Our Founder Unknown Writer – Received from the Nanaimo Community Archives
There were men of every description, and trades that arrived in Nanaimo, not to be a Miner. One such was James Reynard. James Reynard was ordained in Yorkshire England in 1865. He was sent out to the Pacific Coast, first to Victoria to transfer to another vessel bound for the Fraser River, his final destination was Barkerville, the centre of the Gold fields at the time.
Reverend Reynard was dismayed to find the only building vacant had been a saloon and closed for it was too small for the purpose. The Congregation had been waiting for a Minister, and told the Reverend that an empty building in Barkerville was a rarity. Regretfully the building was purchased and converted into a school during the week and a church on Sundays.
The noises from the adjoining buildings disrupted the school classes and the church services. The Reverend prayed for a miracle to deliver him from such surroundings. Fire swept through Barkerville in 1868 destroyed the church building. September 4th 1870 Reverend Reynard had the great pleasure of opening the doors to the new church building of St. Savior. He has his miracle and wish to open a new church but at a cost.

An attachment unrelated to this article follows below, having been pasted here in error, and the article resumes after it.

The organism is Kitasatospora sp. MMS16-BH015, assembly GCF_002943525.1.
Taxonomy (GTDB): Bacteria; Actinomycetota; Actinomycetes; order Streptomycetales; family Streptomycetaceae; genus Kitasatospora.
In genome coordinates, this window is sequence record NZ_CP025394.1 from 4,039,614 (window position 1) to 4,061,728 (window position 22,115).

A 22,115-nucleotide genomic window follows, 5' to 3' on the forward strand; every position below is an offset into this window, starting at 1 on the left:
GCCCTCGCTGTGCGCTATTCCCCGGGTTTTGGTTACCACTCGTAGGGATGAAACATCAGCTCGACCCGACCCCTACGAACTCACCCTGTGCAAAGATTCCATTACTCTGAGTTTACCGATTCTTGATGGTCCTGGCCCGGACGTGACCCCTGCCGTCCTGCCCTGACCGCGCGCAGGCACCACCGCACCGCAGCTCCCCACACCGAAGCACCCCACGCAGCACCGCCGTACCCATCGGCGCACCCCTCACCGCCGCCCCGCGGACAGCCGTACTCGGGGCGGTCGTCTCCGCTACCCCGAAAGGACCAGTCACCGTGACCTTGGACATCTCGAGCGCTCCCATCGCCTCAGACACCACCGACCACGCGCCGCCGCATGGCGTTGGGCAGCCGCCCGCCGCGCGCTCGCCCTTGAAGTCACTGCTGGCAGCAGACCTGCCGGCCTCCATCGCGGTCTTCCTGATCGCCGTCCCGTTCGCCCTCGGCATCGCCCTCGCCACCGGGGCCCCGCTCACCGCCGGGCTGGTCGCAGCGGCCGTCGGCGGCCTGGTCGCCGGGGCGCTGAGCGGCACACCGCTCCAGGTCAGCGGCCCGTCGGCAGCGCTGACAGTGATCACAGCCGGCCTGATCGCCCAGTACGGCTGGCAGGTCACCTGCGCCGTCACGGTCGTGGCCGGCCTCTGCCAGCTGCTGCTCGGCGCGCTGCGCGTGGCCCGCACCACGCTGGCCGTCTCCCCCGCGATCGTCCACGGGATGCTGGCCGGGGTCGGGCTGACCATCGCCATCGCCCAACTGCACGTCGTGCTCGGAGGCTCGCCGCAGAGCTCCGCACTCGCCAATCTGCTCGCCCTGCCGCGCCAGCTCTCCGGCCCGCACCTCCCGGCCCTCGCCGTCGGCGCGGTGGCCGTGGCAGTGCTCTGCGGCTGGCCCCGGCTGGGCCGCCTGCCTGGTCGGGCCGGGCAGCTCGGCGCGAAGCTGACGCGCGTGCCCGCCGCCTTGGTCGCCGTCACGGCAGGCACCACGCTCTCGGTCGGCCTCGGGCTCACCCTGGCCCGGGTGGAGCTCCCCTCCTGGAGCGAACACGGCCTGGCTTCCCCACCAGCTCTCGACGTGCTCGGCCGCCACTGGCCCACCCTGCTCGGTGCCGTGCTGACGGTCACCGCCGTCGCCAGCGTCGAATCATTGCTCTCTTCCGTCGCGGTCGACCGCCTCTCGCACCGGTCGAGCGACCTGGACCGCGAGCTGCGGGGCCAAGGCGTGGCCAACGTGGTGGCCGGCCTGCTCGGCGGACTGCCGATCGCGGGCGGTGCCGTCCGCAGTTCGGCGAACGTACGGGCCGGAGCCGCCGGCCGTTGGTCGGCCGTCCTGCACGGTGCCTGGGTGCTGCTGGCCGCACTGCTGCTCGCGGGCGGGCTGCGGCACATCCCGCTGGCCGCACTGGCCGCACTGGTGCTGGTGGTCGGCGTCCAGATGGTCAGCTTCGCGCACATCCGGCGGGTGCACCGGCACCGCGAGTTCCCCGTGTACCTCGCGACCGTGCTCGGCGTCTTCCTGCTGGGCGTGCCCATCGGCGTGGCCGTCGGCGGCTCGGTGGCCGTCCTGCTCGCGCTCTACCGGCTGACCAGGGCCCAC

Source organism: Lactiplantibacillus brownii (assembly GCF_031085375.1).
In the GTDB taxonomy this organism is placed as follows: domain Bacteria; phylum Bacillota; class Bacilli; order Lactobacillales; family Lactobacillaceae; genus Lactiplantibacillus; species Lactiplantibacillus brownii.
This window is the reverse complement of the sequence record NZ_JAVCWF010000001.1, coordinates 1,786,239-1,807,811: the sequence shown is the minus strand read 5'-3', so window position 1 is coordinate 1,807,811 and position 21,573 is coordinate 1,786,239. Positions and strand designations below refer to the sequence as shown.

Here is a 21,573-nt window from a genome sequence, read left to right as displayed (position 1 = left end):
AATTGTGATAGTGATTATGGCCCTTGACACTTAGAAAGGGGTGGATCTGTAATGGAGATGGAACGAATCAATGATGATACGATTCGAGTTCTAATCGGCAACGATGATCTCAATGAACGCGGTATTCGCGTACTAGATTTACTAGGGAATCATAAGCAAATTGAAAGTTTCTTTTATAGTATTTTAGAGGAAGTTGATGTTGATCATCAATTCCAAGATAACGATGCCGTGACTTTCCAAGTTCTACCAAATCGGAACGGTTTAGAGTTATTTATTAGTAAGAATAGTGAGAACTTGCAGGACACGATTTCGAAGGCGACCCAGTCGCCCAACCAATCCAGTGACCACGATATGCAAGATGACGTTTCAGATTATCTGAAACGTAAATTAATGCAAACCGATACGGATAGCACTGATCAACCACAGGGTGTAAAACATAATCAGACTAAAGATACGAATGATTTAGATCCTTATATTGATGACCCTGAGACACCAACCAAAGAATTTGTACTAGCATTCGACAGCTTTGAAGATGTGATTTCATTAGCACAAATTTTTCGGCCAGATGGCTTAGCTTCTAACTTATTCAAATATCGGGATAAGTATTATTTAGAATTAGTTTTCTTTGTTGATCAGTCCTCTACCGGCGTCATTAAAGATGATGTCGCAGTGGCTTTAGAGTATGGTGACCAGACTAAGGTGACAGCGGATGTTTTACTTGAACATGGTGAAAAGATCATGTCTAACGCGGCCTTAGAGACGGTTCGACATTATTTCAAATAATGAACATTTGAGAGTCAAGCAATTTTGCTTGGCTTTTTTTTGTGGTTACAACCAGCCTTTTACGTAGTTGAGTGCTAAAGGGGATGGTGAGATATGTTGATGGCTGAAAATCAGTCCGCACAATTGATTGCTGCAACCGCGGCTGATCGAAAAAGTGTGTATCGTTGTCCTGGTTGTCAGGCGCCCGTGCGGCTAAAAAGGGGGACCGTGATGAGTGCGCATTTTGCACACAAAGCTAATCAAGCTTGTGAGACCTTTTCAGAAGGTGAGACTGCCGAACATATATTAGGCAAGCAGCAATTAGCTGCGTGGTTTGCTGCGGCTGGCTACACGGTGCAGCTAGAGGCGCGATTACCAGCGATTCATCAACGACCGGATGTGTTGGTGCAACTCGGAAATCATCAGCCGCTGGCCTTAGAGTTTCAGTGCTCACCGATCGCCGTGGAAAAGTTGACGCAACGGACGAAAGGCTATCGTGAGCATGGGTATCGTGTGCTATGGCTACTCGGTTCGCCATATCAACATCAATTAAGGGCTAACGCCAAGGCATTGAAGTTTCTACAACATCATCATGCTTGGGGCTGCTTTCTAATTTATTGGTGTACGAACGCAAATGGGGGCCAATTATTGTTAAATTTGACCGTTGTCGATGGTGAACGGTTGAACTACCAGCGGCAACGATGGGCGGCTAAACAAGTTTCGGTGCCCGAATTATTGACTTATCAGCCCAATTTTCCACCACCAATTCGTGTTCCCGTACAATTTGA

The rigorous winters and his presence at the village through the Caribou when he was asked, began to affect his health. He had been a frail man when he was sent from England to regain his health. The doctor had worried over the Reverend’s health, as a patient and a friend. He subscribed a warmer climate, closer to the coast. In 1871 Reverend Reynard arrived in Nanaimo to become the new Minister of St. Pauls Church. He proved to be a talented musician and after services would hold a Musical evening with his Congregation.
One evening he had a chat with Mrs. Spaulding, DR. McNaughton Jones, Mark Bate, & John Holden. He suggested the Nanaimo should have a Brass Band for there was so much musical talent. Those he spoke to agreed that would be a splendid idea. A meeting was called for, with the Public to attend, and discuss the ways & means to raise money. The response was overwhelming with more members and funds. With money, the Reverend sent away an order for the instruments required. It would be sometime before the instruments arrived from England.